• Murray, & Harris, Keay's Insolvency: Personal and corporate law and practice, 10th edition, 2018, Thomson Reuters

Online Resources:

The website for this course is on Moodle at

Students are encouraged to check the course website at Moodle for announcements and the following resources designed to assist students with their study of this course:

  • course outline
  • assessment details (format of final exam; some past exam papers)
  • relevant lecture slides;
  • cases and articles;
  • useful links
Websites sources:

6. Course Evaluation & Development

Feedback is regularly sought from students and continual improvements are made based on this feedback. At the end of this course, you will be asked to complete the myExperience survey, which provides a key source of student evaluative feedback. Your input into this quality enhancement process is extremely valuable in assisting us to meet the needs of our students and provide an effective and enriching learning experience. The results of all surveys are carefully considered and do lead to action towards enhancing educational quality.

Changes made in the past, based on student feedback, include changes to the assessment regime by substituting the mid-session exam for a regime of continuous assessment which students view as being more beneficial in their learning and understanding of a large and complex body of company law. Due to the introduction of trimesters, the number of summative quizzes administered during the Term has been reduced from 3 quizzes to 2. The time to complete the quiz has been increased by an additional 5 minutes. These changes, based on student feedback, are aimed at making the workload and assessment regime more manageable for students.

7. Course Schedule

Note: for more information on the UNSW academic calendar and key dates including study period, exam, supplementary exam and result release, please visit:
Week Activity Topic Assessment/Other
Week 1: 15 FebruaryLecture

Legal Environment and Regulation of Companies

Week 2: 22 FebruaryLecture

Business Structures

Week 3: 1 MarchLecture

Legal Nature of a Company and Corporate Veil

Week 4: 8 MarchLecture

Internal Governance and Corporate Liability

Online Quiz 1 begins in this week.

Worth 10% of course assessment.

Week 5: 15 MarchLecture

Corporate Governance

Directors and Officers Duties and Liabilities

Week 6: 22 MarchReading Week

No lectures and tutorials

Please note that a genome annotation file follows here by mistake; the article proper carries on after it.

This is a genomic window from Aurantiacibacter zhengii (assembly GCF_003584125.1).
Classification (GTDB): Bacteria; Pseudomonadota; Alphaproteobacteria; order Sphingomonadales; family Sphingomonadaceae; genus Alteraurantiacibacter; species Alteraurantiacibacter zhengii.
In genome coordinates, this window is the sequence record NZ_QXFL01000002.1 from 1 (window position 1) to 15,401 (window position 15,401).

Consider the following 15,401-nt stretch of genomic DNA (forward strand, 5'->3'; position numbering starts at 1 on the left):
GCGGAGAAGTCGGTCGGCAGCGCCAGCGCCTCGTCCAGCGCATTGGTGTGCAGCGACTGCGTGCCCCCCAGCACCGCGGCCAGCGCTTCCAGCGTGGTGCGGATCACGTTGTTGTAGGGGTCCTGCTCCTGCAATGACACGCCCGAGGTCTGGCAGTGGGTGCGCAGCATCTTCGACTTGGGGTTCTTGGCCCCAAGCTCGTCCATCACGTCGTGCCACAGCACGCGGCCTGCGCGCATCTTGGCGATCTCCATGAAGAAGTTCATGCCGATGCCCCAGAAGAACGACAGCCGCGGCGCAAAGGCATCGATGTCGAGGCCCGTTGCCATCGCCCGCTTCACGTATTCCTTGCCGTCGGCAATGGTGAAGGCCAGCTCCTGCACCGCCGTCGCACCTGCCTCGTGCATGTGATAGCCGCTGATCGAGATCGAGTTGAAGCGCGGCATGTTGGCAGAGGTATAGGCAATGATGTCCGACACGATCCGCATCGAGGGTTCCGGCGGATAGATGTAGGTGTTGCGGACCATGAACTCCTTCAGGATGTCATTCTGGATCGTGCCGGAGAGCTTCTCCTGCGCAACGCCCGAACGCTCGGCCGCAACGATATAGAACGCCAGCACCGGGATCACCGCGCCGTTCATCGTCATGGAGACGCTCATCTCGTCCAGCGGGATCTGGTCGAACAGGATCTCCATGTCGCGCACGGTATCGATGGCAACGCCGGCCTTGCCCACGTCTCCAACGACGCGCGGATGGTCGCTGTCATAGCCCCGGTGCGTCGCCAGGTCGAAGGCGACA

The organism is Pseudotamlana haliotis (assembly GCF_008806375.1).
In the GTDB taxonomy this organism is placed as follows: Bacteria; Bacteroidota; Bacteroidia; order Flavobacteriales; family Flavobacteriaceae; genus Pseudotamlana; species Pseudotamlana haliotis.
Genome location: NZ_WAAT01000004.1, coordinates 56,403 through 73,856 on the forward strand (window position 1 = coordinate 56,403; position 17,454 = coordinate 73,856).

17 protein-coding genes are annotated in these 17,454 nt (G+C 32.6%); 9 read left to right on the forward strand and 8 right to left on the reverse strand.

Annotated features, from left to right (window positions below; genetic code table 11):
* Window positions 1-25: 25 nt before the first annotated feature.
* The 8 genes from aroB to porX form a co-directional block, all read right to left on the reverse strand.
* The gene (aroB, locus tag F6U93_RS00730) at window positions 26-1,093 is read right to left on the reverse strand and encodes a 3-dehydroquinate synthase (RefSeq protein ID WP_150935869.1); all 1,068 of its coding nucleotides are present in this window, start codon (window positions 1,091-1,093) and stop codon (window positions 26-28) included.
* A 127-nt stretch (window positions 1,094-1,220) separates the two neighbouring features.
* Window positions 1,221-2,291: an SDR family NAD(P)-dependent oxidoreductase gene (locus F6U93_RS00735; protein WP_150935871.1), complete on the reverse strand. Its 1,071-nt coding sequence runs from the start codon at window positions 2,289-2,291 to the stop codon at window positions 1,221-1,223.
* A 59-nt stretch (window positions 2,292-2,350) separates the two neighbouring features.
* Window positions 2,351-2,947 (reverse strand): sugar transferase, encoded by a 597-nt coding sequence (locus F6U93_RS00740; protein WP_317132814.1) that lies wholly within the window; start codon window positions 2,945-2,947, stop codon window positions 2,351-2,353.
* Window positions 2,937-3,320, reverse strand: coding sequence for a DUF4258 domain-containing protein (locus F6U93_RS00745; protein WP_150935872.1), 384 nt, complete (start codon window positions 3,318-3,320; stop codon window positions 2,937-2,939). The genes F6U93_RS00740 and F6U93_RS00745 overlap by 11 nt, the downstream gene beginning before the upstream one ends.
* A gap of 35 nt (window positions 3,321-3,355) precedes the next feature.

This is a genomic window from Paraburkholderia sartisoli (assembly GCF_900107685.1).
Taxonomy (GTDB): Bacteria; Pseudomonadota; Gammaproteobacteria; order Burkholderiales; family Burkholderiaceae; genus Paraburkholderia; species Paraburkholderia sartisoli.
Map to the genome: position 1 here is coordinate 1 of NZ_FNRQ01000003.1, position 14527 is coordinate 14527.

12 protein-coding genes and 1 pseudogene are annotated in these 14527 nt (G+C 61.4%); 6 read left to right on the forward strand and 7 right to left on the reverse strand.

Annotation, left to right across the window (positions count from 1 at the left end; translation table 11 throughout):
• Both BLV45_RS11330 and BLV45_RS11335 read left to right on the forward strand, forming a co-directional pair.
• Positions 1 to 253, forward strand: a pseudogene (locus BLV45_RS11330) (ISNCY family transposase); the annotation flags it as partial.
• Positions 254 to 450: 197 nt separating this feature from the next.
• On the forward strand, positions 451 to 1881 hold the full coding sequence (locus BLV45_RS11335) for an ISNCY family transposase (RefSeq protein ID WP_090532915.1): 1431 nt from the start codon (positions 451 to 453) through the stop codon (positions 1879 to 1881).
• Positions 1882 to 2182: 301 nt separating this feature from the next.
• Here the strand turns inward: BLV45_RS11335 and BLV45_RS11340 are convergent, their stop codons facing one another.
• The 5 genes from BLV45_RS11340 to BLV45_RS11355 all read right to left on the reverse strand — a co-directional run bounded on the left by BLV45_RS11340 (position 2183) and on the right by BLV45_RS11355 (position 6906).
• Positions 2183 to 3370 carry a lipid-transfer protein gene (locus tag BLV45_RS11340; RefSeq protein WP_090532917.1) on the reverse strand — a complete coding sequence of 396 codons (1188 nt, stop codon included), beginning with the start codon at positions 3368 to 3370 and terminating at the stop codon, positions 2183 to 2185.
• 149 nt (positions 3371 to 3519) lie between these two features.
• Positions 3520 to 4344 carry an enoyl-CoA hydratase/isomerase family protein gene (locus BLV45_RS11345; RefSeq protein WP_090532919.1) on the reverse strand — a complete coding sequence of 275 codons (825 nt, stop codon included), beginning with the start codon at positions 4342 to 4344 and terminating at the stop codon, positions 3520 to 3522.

Week 7: 29 MarchLecture

Members Rights and Remedies

Monday 29 March - Assignment due by, or before, 6.00pm at Turnitin.

Week 8: 5 AprilLecture

Corporate Fundraising and Investor Protection

Week 9: 12 AprilLecture

Share Capital and Company Meetings

Online Quiz 2 beginning this week.

Worth 10% of course assessment.

Week 10: 19 AprilLecture

External Administration

8. Policies and Support

Information about UNSW Business School protocols, University policies, student responsibilities and education quality and support.

Program Learning Outcomes

The Business School places knowledge and capabilities at the core of its curriculum via seven Program Learning Outcomes (PLOs). These PLOs are systematically embedded and developed across the duration of all coursework programs in the Business School.

PLOs embody the knowledge, skills and capabilities that are taught, practised and assessed within each Business School program. They articulate what you should know and be able to do upon successful completion of your degree.

Upon graduation, you should have a high level of specialised business knowledge and capacity for responsible business thinking, underpinned by ethical professional practice. You should be able to harness, manage and communicate business information effectively and work collaboratively with others. You should be an experienced problem-solver and critical thinker, with a global perspective, cultural competence and the potential for innovative leadership.

All UNSW programs and courses are designed to assess the attainment of program and/or course level learning outcomes, as required by the UNSW Assessment Design Procedure. It is important that you become familiar with the Business School PLOs, as they constitute the framework which informs and shapes the components and assessments of the courses within your program of study.

PLO 1: Business knowledge

Students will make informed and effective selection and application of knowledge in a discipline or profession, in the contexts of local and global business.

PLO 2: Problem solving

Students will define and address business problems, and propose effective evidence-based solutions, through the application of rigorous analysis and critical thinking.

PLO 3: Business communication

Students will harness, manage and communicate business information effectively using multiple forms of communication across different channels.